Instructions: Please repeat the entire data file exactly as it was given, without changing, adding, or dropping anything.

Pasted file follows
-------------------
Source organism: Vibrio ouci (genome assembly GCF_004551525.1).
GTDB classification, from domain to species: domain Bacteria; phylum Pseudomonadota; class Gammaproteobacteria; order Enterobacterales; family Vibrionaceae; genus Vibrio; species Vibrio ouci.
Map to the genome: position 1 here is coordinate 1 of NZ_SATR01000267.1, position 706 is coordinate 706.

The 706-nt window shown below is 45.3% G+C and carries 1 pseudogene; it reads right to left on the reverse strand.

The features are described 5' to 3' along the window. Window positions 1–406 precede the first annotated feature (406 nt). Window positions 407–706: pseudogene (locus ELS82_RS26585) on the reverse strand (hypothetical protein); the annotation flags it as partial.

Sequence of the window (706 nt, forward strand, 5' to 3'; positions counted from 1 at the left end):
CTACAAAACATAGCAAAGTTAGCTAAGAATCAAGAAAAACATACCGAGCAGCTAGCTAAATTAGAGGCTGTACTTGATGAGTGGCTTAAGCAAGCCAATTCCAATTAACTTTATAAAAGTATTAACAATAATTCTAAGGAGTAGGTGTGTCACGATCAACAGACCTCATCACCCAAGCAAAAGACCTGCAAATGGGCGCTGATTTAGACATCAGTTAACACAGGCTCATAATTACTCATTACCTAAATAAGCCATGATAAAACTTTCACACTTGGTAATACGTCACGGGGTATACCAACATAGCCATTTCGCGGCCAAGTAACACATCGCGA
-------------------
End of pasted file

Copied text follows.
Source organism: Vibrio ouci (genome assembly GCF_004551525.1).
GTDB classification, from domain to species: domain Bacteria; phylum Pseudomonadota; class Gammaproteobacteria; order Enterobacterales; family Vibrionaceae; genus Vibrio; species Vibrio ouci.
Map to the genome: position 1 here is coordinate 1 of NZ_SATR01000267.1, position 706 is coordinate 706.

The 706-nt window shown below is 45.3% G+C and carries 1 pseudogene; it reads right to left on the reverse strand.

The features are described 5' to 3' along the window. Window positions 1–406 precede the first annotated feature (406 nt). Window positions 407–706: pseudogene (locus ELS82_RS26585) on the reverse strand (hypothetical protein); the annotation flags it as partial.

Sequence of the window (706 nt, forward strand, 5' to 3'; positions counted from 1 at the left end):
CTACAAAACATAGCAAAGTTAGCTAAGAATCAAGAAAAACATACCGAGCAGCTAGCTAAATTAGAGGCTGTACTTGATGAGTGGCTTAAGCAAGCCAATTCCAATTAACTTTATAAAAGTATTAACAATAATTCTAAGGAGTAGGTGTGTCACGATCAACAGACCTCATCACCCAAGCAAAAGACCTGCAAATGGGCGCTGATTTAGACATCAGTTAACACAGGCTCATAATTACTCATTACCTAAATAAGCCATGATAAAACTTTCACACTTGGTAATACGTCACGGGGTATACCAACATAGCCATTTCGCGGCCAAGTAACACATCGCGA